Wednesday, July 21, 2010

THE DARK SIDE OF EBOOKS-

http://detnews.com/article/20100721/BIZ/7210366/John-King-slashes-prices-to-keep-bookstores-alive

Check out this story, Detroiters. One of our most sacred institutions John King Books is in trouble. Go buy a few books and keep him alive.

10 comments:

Margot Kinberg said...

Patti - Yikes! I wish I could go and be of some help. It's a pretty long trip from southern CA, though.. : (

Barbara Martin said...

This is sad, and John King is correct in saying that electronic devices are toxic. It seems people don't care about their health over the long term these days as long as they can live the now.

Ron Scheer said...

Not sure how long you can read ebooks after the Power Grid goes down. Might want to hang on to that paper copy of MOBY DICK. Otherwise, like FAHRENHEIT 451, someone will have to memorize it.

Naomi Johnson said...

A complete bummer.

Anonymous said...

Patti, that really stinks.

You can have my book when you rip it from my cold... uh, whatever.

I've read stories online, plenty of them, but have only read one novel - a reread of HUCK FINN.

We may be dinosaurs but some of us will not join Facebook and we won't get a Kindle.

Luddites unite!

;)


Jeff M.

K. A. Laity said...

Change is part of life. Nothing lasts forever. My books come out in print and electronic form -- I don't care how people read them as long as they buy them. I love poking through used book stores and finding treasures, too.

But I love Facebook, Twitter and blogs like this. They allow me to meet new people I'd never have run into and to keep in touch with many friends in far flung countries who I haven't seen face to face in years (or never met). I love talking to someone across the ocean via video with Skype on my computer -- for free.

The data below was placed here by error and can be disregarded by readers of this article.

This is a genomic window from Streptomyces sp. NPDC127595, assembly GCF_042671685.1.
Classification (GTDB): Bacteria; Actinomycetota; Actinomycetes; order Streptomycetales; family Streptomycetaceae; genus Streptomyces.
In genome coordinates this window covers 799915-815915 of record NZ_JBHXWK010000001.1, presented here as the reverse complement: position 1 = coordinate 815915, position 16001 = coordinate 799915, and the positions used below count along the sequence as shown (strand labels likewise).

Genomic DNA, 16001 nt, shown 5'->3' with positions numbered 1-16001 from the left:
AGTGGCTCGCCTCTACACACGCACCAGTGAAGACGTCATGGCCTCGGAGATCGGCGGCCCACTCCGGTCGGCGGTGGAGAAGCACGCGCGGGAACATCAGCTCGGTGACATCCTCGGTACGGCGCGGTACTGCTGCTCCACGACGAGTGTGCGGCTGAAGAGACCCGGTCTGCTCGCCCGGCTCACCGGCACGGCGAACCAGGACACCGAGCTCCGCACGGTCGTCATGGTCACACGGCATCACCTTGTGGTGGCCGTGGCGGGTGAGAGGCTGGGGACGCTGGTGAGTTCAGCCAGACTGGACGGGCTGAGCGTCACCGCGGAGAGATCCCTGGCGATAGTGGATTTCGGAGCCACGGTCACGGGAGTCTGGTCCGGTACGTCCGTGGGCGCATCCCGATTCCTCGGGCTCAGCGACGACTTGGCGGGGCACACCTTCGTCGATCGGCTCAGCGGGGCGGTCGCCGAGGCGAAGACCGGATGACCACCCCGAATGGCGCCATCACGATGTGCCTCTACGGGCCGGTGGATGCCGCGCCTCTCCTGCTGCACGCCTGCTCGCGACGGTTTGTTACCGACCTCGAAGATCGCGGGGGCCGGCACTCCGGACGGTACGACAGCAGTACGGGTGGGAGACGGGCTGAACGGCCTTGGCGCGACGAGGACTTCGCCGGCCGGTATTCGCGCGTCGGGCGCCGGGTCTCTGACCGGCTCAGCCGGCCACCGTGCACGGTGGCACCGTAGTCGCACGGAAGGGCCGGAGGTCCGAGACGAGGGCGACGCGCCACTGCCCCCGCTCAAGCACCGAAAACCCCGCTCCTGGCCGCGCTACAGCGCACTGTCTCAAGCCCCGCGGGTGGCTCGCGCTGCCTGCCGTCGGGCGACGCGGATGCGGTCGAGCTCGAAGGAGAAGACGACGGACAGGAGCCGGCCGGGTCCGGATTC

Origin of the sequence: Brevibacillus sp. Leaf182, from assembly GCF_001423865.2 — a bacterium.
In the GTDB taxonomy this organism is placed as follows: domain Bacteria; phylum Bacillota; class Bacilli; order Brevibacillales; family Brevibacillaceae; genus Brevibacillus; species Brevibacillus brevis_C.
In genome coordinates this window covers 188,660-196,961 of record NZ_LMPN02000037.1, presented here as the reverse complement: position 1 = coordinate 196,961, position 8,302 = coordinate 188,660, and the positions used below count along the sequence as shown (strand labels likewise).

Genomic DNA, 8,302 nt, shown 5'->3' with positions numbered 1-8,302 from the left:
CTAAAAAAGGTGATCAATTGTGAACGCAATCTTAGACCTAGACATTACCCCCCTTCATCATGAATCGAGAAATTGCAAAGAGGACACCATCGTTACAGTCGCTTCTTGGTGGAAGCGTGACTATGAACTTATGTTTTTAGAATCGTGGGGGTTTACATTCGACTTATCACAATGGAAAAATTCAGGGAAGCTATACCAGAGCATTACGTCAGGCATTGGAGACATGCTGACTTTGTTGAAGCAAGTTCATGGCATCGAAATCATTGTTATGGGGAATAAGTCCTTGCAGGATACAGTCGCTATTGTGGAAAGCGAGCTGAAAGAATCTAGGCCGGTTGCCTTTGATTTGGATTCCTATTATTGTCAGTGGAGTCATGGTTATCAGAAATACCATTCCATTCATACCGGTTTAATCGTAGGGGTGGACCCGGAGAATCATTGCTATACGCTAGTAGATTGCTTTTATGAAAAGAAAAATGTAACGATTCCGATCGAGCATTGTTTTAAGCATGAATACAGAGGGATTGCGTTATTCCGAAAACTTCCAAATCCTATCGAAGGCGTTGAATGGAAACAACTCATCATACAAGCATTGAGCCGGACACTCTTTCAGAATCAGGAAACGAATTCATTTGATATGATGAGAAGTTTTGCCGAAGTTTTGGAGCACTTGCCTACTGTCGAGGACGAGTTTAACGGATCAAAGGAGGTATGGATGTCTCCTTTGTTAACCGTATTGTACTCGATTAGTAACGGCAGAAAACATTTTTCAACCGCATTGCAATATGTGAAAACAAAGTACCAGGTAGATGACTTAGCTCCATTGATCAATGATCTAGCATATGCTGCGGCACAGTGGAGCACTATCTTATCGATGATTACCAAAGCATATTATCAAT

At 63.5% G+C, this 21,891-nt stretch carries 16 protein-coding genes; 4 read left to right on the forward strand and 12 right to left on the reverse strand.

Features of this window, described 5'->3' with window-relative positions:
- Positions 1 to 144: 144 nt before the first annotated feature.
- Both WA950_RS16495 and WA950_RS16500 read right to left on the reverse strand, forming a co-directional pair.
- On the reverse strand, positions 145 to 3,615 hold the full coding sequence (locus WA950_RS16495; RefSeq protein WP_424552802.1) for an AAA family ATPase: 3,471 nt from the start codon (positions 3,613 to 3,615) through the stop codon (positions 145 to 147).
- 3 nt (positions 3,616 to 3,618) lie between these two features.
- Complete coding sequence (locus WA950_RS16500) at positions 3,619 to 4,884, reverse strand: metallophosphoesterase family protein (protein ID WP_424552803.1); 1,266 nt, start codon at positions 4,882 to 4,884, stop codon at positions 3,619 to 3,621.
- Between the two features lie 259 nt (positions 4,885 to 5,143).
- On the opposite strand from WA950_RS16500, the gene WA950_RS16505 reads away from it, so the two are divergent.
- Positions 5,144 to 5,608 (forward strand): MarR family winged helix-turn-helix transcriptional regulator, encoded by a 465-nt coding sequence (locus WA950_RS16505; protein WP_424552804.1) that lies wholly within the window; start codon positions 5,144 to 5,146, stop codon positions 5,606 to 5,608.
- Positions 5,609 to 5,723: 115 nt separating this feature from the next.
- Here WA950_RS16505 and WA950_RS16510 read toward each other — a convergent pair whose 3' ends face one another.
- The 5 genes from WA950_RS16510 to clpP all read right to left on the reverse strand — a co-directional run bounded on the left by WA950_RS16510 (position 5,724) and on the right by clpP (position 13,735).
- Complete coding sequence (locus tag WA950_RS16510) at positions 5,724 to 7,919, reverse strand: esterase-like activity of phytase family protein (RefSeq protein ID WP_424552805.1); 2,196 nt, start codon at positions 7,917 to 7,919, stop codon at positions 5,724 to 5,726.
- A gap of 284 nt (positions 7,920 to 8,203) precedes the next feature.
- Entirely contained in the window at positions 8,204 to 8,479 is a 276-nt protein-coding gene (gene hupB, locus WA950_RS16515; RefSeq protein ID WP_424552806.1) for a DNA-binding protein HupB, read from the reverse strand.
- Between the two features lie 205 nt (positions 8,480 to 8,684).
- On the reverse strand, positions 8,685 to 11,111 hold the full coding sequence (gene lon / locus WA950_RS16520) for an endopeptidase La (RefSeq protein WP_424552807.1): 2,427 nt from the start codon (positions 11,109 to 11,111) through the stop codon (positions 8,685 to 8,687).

I love having a library in my pocket, so I can leisurely read through Barchester Towers whenever I have a spare moment.

I love that the whole world is in my reach, which I could never have imagined when the back yard of my Michigan home was all the further I could see.

Charles Gramlich said...

I'm always sorry to hear about brick and mortar stores suffering, even though out of convenience sake I'm not going to book stores as much anymore. I still buy a lot of books, but my buying them at actual stores has dropped by about a third I'd say in the last four years. Part of it is living further away from such stores now.

pattinase (abbott) said...

The die was cast many years ago now so all can do is find the good in it or be frustrated. And I also like knowing people across the country and across the world in some small way. There is not a person on here who lives within a hundred miles of me.

Erik Donald France said...

That's a lot of storage space for maintain physically. I always liked digging around King's for stuff, which is what I do in capacity as librarian as well. Maybe they should just convert it into Detroit's Alexandria Library Branch, get a huge grant and keep it going that way. Commune. Utopian society. Zardoz.

pattinase (abbott) said...

I know a lot of people complain that King cheats widows out of their first editions and won't keep records of his holdings, and is an SOB, but it's all we have...